Ah, Arvind Grover asks in his most recent blog posts Should We Teach Software Skills,
How to we blend learning skills with higher order thinking? Do we teach kids PowerPoint or do we teach them how to make fantastic presentations using digital tools? If you say obviously the latter, can you do that without a digital slideshow tool like PowerPoint? And if you do, don’t you need to teach them that tool? While someone above argued that we are using overkill tools to teach our kids (which I agree with), I don’t think we are going to find a totally intuitive software package for creating digital presentations. I’m not willing to leave teaching to go design it, are you? So in the mean time, let’s do both, teach skills and context – just don’t pick only one; it’s not fair to the kids. Or you.
This is one of the questions which one of the debates that I am in the midst of having at our school. With time being the limiting factor, do we focus our time on making sure that our middle school and high school kids gain skills, or use the tech skills to answer essential questions which demand the critical thinking skills (data gathering, analysis, synthesis of new idea)? I am leaning on the later, but then it comes around to accountability and how do we make sure that students acquire the skills in order to get to be able to use. We do not have a technology/computer science/applications course in our middle school or upper school which is required of all students nor is there one currently in discussion for the upcoming academic year.
I will agree that if you want to talk about accountability and measuring student progress, that a skills based curriculum is easier to manage and maintain. There are checklists which are easy to go through and then assign remediation for those skills not meet. But in the absence of a regular class which facilitates learning those skills, how is the student going to be held accountable for meeting those measures? It also makes coordination difficult, as you make sure that every student has an opportunity to learn all of the skills integrated into the various other curricular pieces.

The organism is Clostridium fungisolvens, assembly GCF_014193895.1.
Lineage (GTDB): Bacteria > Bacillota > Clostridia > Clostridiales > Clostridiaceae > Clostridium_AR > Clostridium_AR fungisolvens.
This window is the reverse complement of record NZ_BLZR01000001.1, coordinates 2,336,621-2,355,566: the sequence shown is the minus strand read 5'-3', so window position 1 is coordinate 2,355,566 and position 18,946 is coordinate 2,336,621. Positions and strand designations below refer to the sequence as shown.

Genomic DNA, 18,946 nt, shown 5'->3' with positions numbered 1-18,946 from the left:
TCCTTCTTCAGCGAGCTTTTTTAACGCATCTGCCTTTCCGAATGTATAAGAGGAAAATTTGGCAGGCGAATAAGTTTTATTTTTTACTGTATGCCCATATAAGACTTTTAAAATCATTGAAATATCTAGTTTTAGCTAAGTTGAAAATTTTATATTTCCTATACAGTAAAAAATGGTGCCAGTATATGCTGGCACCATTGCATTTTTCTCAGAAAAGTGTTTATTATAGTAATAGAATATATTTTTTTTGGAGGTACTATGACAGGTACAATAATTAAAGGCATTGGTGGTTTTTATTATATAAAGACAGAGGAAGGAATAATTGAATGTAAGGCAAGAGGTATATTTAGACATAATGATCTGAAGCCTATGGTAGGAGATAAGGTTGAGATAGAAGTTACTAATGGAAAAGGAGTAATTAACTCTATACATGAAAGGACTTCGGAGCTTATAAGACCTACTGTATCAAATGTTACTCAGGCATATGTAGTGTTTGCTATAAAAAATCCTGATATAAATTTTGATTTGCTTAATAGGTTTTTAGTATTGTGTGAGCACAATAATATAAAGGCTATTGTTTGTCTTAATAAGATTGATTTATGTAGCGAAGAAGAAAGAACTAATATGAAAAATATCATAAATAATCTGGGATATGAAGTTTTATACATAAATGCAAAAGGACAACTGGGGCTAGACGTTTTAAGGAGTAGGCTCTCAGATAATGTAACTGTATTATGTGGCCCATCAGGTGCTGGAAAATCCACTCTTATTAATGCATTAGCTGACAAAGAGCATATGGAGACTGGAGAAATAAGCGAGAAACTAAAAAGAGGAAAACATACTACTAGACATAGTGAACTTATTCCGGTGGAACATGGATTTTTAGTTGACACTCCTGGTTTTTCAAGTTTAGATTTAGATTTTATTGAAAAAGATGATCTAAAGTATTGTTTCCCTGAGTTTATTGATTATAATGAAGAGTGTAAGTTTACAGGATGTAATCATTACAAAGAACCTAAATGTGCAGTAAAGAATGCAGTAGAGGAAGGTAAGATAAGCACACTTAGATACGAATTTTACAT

Or should the learning be structured so that students learn the skills as they need to answer and communicate their answers to well constructed questions. The technology coordinators job changes significantly, making sure that there is a good question and one or several solutions so that students can answer the question. This is the approach that we took for our US History trailer project. Students were shown, in 20 minute blocks, some essential skills that they could use to construct a film trailer. Not every student used the software and techniques demonstrated in class, some used Windows Movie Maker or Pinnacle Studio, which were more appropriate for the story that they were trying to create. Do the students lose something if they use different software packages?
I know my learning style with technology is one which I best learn a new application as the result of learning it while doing an authentic project which requires that skill. In my 22+ years of working on professional development with teachers, it typically has been the same story, if you do a general project, teachers will learn at that moment, but if they don’t apply those skills and repeat them for something that they are going to use within 48 hours, they don’t internalize the project. This is why I believe that Personal Learning Plans are one of the best methods of professional development, since they are developed with specific goals that are teacher (as student) created. This does not mean that we don’t share examples to a whole group, for this is sometimes the only way to make individuals aware of what it possible.
Thank you Arvind, for bringing getting me to think about this once again.